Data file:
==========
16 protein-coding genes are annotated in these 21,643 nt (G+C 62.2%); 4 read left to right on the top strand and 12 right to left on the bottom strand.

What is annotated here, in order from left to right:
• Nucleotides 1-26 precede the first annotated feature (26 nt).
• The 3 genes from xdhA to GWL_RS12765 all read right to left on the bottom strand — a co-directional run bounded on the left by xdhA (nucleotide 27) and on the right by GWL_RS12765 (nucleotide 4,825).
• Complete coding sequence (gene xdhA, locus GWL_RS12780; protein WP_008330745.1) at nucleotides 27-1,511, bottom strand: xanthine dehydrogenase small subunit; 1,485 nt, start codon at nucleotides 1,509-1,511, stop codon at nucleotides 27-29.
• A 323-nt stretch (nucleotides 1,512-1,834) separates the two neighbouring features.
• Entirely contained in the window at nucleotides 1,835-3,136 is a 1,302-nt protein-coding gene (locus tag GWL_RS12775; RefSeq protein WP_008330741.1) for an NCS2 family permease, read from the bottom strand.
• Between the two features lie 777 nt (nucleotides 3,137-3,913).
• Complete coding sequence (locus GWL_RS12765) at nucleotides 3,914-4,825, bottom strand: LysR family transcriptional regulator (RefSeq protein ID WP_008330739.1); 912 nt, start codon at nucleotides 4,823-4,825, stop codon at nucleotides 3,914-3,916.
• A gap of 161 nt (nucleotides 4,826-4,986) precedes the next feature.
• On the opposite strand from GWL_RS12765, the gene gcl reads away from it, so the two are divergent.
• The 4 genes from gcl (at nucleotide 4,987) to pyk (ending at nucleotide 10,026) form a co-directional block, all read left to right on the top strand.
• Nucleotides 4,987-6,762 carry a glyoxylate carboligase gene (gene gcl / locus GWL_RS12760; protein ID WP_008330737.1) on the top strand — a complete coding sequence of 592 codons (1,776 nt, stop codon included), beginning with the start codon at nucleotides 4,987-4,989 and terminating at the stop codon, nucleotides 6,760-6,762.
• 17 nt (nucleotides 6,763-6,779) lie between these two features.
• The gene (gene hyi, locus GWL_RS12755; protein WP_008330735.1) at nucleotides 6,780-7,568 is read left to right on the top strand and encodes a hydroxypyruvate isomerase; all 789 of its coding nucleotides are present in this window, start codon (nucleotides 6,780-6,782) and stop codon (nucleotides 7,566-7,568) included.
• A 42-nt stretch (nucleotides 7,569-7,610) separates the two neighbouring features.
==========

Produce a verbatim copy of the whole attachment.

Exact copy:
16 protein-coding genes are annotated in these 21,643 nt (G+C 62.2%); 4 read left to right on the top strand and 12 right to left on the bottom strand.

What is annotated here, in order from left to right:
• Nucleotides 1-26 precede the first annotated feature (26 nt).
• The 3 genes from xdhA to GWL_RS12765 all read right to left on the bottom strand — a co-directional run bounded on the left by xdhA (nucleotide 27) and on the right by GWL_RS12765 (nucleotide 4,825).
• Complete coding sequence (gene xdhA, locus GWL_RS12780; protein WP_008330745.1) at nucleotides 27-1,511, bottom strand: xanthine dehydrogenase small subunit; 1,485 nt, start codon at nucleotides 1,509-1,511, stop codon at nucleotides 27-29.
• A 323-nt stretch (nucleotides 1,512-1,834) separates the two neighbouring features.
• Entirely contained in the window at nucleotides 1,835-3,136 is a 1,302-nt protein-coding gene (locus tag GWL_RS12775; RefSeq protein WP_008330741.1) for an NCS2 family permease, read from the bottom strand.
• Between the two features lie 777 nt (nucleotides 3,137-3,913).
• Complete coding sequence (locus GWL_RS12765) at nucleotides 3,914-4,825, bottom strand: LysR family transcriptional regulator (RefSeq protein ID WP_008330739.1); 912 nt, start codon at nucleotides 4,823-4,825, stop codon at nucleotides 3,914-3,916.
• A gap of 161 nt (nucleotides 4,826-4,986) precedes the next feature.
• On the opposite strand from GWL_RS12765, the gene gcl reads away from it, so the two are divergent.
• The 4 genes from gcl (at nucleotide 4,987) to pyk (ending at nucleotide 10,026) form a co-directional block, all read left to right on the top strand.
• Nucleotides 4,987-6,762 carry a glyoxylate carboligase gene (gene gcl / locus GWL_RS12760; protein ID WP_008330737.1) on the top strand — a complete coding sequence of 592 codons (1,776 nt, stop codon included), beginning with the start codon at nucleotides 4,987-4,989 and terminating at the stop codon, nucleotides 6,760-6,762.
• 17 nt (nucleotides 6,763-6,779) lie between these two features.
• The gene (gene hyi, locus GWL_RS12755; protein WP_008330735.1) at nucleotides 6,780-7,568 is read left to right on the top strand and encodes a hydroxypyruvate isomerase; all 789 of its coding nucleotides are present in this window, start codon (nucleotides 6,780-6,782) and stop codon (nucleotides 7,566-7,568) included.
• A 42-nt stretch (nucleotides 7,569-7,610) separates the two neighbouring features.